NB: To upgrade to InterMine 2.0 you must not have custom code in the core InterMine repository.
We have been planning out the tasks for future InterMine, and there is a lot of exciting projects on the horizon. We’re making InterMine more FAIR, putting InterMine in Docker and the cloud, our beautiful new user interface, Semantic Web and so on.
However a prerequisite for these exciting features is to update our build system. We are still using ant and it’s grown, let’s say, “organically” over the years — making updates and maintenance expensive and tedious.
After careful consideration and looking very seriously at other build and dependency management systems we’ve decided on Gradle. Gradle is hugely popular with a great community, and it’s used by such projects as Android, Spring and Hibernate. We were really impressed with Gradle’s power and flexibility, being able to run scripts in Gradle will give us the power we need to accomplish all our lofty goals.
Our goals for moving to Gradle
Our dependencies currently are manually managed — meaning if we need a third party library, we copy the JAR manually into our /lib directory. This is unsupportable for modern software and has resulted in lots of duplication and general heartache. With Gradle we can instead fetch dependencies automatically from online repositories.
A smaller repository
Implementing Gradle will allow us to replace many of our custom Ant-based facilities with Gradle infrastructure and widely-supported plugins. Our codebase will become smaller and more maintainable as a result.
A faster build
Currently, due to the way that InterMine implemented a custom project dependency system in Ant, every InterMine JAR is compiled on every build and every time a webapp is deployed. This is unnecessary and wastes developer time. We will use Gradle’s sophisticated dependency management system to make the InterMine build more robust and efficient.
Maintainable, extensible, documented
The current Ant-based InterMine build system has been extended over the years as needed in an ad-hoc manner, and unfortunately no documentation exists. Adding a new ant task is a challenge, and debugging the current build process is time consuming and difficult. Moving to Gradle will base InterMine on a well maintained, extensible, documented and widely-used build system.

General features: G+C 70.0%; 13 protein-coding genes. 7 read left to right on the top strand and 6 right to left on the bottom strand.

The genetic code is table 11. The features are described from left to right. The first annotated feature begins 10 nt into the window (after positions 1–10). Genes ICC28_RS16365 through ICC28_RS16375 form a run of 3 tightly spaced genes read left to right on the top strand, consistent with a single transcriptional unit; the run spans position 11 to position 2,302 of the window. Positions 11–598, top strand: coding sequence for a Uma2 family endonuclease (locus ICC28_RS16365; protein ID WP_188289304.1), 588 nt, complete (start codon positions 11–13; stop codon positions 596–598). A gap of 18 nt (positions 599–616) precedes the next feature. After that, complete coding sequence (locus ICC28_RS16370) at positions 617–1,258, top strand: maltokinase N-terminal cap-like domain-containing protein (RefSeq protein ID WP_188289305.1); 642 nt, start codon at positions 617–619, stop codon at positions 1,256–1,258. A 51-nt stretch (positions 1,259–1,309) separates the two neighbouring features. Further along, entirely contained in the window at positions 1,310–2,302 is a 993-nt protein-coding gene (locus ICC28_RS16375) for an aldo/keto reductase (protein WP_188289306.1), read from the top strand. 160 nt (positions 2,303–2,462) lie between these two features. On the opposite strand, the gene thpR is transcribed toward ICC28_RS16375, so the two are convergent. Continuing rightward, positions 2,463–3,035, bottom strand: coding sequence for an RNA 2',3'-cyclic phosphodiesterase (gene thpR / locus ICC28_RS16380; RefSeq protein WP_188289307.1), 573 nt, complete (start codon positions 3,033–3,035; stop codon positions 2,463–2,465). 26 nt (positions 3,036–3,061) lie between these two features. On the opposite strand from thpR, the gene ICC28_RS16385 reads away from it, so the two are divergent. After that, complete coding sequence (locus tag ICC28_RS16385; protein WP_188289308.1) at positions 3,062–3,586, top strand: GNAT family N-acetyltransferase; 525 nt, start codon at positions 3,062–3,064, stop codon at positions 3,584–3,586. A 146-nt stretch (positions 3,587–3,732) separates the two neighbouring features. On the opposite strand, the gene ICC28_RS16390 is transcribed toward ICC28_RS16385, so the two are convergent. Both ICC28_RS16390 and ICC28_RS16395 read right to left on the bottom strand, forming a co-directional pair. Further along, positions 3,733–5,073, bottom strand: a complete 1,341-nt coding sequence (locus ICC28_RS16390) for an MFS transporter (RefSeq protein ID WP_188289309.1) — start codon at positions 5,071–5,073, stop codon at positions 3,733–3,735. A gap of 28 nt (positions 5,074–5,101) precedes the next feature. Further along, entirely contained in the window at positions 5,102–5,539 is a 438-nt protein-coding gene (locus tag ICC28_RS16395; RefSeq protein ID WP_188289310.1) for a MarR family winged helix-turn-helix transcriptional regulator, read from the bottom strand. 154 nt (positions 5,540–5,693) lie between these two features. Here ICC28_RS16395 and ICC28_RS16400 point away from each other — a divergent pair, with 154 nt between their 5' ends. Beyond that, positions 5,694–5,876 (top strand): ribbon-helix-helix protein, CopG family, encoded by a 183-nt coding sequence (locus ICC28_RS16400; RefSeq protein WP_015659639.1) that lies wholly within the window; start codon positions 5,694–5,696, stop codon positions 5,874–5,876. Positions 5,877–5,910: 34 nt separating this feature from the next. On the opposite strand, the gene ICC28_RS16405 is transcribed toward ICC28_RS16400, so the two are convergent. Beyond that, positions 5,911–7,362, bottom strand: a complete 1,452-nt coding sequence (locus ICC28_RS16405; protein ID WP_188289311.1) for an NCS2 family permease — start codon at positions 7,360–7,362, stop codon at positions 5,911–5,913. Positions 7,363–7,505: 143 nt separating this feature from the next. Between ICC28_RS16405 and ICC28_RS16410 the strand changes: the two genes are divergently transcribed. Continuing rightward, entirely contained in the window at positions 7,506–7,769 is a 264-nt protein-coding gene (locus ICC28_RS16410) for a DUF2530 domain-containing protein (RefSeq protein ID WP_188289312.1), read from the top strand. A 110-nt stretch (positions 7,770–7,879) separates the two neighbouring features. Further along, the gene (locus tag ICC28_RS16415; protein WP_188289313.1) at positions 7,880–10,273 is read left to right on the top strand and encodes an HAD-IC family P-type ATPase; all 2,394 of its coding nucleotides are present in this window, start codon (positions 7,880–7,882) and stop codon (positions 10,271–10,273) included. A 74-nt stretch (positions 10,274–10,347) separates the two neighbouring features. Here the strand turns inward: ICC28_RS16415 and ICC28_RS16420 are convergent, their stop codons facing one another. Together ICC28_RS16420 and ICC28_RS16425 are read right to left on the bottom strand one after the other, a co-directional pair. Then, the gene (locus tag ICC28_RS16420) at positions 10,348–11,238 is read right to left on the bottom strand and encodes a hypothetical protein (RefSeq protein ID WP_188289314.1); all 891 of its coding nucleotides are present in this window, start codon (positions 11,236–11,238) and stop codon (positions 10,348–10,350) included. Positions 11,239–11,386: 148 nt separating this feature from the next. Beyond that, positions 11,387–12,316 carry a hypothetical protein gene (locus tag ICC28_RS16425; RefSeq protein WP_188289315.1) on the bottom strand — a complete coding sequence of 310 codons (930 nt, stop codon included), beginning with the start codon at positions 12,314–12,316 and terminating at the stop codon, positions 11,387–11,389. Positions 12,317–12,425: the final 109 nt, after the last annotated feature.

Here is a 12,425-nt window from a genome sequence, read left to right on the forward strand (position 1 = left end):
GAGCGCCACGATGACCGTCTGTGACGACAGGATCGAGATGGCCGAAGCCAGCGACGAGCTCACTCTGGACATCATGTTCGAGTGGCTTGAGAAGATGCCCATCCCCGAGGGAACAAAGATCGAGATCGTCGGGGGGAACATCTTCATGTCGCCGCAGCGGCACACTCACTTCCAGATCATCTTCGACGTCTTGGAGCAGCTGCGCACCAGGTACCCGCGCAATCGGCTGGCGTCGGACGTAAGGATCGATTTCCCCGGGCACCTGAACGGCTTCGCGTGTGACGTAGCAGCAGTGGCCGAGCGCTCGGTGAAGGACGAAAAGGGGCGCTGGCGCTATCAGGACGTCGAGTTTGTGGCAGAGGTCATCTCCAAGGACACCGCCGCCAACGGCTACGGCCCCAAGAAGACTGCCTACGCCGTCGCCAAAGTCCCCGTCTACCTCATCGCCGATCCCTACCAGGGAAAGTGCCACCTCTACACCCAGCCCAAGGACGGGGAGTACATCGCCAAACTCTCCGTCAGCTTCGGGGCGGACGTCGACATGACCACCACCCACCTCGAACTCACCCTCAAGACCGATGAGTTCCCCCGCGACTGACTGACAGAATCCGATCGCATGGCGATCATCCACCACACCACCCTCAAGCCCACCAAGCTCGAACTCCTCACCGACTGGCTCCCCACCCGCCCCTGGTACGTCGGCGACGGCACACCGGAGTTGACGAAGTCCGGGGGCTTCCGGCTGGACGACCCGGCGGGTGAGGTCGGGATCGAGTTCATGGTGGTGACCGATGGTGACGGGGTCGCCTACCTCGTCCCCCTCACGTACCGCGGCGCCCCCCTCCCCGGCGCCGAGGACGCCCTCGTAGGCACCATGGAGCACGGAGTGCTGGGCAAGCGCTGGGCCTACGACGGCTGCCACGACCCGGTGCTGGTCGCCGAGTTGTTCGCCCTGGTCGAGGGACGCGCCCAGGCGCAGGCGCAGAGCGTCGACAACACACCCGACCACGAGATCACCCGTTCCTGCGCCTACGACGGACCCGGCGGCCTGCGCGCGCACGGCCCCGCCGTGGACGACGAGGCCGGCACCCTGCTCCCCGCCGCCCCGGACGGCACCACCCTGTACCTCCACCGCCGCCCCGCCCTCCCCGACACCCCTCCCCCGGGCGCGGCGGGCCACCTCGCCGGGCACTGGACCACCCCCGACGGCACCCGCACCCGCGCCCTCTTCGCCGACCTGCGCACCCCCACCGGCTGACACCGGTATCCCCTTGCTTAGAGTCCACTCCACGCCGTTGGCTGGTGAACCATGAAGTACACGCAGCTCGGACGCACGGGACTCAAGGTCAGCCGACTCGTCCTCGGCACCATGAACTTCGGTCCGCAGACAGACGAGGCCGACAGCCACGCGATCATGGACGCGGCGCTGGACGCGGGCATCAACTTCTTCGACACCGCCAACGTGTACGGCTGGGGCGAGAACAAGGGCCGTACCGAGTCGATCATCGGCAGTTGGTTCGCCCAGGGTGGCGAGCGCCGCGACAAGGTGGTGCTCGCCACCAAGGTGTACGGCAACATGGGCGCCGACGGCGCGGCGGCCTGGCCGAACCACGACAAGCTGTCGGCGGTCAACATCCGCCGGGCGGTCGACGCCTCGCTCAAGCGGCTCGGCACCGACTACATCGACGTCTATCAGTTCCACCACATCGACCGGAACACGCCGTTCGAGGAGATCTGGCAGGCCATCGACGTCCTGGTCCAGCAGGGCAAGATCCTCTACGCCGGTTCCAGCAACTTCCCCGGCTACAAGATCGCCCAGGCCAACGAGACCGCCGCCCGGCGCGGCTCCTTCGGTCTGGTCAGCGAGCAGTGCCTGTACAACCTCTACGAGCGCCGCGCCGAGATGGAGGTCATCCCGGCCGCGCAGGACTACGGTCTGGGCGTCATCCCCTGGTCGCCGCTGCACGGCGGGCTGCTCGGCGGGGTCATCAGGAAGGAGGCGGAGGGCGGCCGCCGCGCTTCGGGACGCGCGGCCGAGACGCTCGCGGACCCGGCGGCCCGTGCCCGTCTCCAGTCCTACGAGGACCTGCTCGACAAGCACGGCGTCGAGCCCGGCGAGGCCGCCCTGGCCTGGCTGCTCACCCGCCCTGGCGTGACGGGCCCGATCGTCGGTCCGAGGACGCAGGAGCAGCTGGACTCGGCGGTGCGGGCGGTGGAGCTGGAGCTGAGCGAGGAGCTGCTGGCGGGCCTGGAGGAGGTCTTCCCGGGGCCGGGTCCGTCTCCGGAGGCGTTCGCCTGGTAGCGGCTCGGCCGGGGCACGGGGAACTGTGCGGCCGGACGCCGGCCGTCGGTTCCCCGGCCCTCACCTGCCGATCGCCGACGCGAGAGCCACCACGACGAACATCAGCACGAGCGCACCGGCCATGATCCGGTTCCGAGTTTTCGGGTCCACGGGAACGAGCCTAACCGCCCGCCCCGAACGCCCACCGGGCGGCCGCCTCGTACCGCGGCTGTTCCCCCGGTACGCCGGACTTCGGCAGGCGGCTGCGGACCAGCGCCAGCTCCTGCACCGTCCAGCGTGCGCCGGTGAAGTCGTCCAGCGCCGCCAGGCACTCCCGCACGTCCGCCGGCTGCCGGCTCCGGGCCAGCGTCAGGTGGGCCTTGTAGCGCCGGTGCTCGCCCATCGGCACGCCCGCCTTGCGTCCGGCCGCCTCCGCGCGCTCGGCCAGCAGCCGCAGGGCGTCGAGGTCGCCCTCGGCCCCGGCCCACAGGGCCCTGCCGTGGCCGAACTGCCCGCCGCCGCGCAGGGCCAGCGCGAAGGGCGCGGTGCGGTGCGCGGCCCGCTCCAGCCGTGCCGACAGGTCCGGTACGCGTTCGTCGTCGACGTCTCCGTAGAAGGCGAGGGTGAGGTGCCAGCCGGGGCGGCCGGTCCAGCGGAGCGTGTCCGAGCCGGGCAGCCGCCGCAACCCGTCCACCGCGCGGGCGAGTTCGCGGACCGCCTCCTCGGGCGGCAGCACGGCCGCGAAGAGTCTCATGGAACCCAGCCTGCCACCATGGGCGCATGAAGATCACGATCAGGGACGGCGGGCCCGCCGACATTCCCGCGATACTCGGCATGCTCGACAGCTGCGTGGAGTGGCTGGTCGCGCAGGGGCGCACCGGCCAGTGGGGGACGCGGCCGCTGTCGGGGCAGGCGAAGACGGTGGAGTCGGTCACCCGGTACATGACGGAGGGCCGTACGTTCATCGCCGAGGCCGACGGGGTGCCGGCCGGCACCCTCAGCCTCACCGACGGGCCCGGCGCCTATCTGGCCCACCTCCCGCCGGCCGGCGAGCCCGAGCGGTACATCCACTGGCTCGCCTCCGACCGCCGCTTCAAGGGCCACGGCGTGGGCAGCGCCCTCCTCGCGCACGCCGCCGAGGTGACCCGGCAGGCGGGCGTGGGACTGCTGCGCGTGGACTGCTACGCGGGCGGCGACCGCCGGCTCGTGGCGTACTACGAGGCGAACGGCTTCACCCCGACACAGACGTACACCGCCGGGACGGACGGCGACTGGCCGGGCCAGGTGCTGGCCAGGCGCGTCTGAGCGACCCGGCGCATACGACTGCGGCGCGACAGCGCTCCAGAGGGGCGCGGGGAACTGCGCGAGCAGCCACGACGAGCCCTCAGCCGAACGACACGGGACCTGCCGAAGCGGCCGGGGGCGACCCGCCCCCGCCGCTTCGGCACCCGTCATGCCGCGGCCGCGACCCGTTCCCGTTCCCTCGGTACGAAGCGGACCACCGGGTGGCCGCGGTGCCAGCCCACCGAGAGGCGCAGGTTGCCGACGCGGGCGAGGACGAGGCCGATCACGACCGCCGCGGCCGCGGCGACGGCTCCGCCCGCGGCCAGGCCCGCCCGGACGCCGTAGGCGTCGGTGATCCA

Simpler to run test suite
Currently, developers have to create property files and databases to run the full system tests, steps that are not straightforward to perform or execute. With Gradle’s help we hope to make this much easier, so that the wider InterMine community can benefit from running the InterMine test suite on their installations and code patches.
Finally, Gradle’s tests are in the same project as the main directory, thus cutting the number of separate projects will be cut in half. In addition, when building, the tests will be run automatically.
As an example, here is a new standard Gradle directory layout:
src/main/java src/main/resources src/test/java src/test/resources
Currently our main and test projects are in different packages but in InterMine 2.0 these will be unified under single projects, as per standard practice.
What does this mean for you and your InterMine?
If you are currently maintaining an InterMine, moving to InterMine 2.0 is going to require a bit of effort on your part.
Operationally, commands such as database building and web application publishing are very likely to use Gradle commands rather than Ant targets or custom scripts. Users who have scripts to manage InterMine installations will need to adjust them appropriately. This shouldn’t require too much work.
InterMine users who have custom projects in the bio/sources directory to load data sources will need to make more adjustments. Project structures in InterMine 2.0 will not be the same as in earlier versions, since they will follow Gradle conventions rather than custom InterMine ones. However, the changes will not be major and we will provide a script to do as much automatic updating of custom sources as possible.
The greatest migration work will come for the most sophisticated operators who have directly patched core InterMine code. In this case, there are two options. Firstly, they can continue to patch and build core InterMine JARs themselves, though they will need to make adjustments for the Gradle build process. Secondly, we can work with them to add new configuration parameters to core InterMine to make such patching unnecessary, wherever possible. In both cases work will be required but the effort should not be large, since it is largely the structure of code that is changing rather than core logic or functionality.
This is a significant transition but one that should put InterMine on a solid base that lowers long-term maintenance costs and makes lots of exciting stuff possible in the future. As ever, please contact us if you have any concerns and we look forward to discussing this and any other subjects on community calls, blog comments, in our Discord chat and on the mailing list!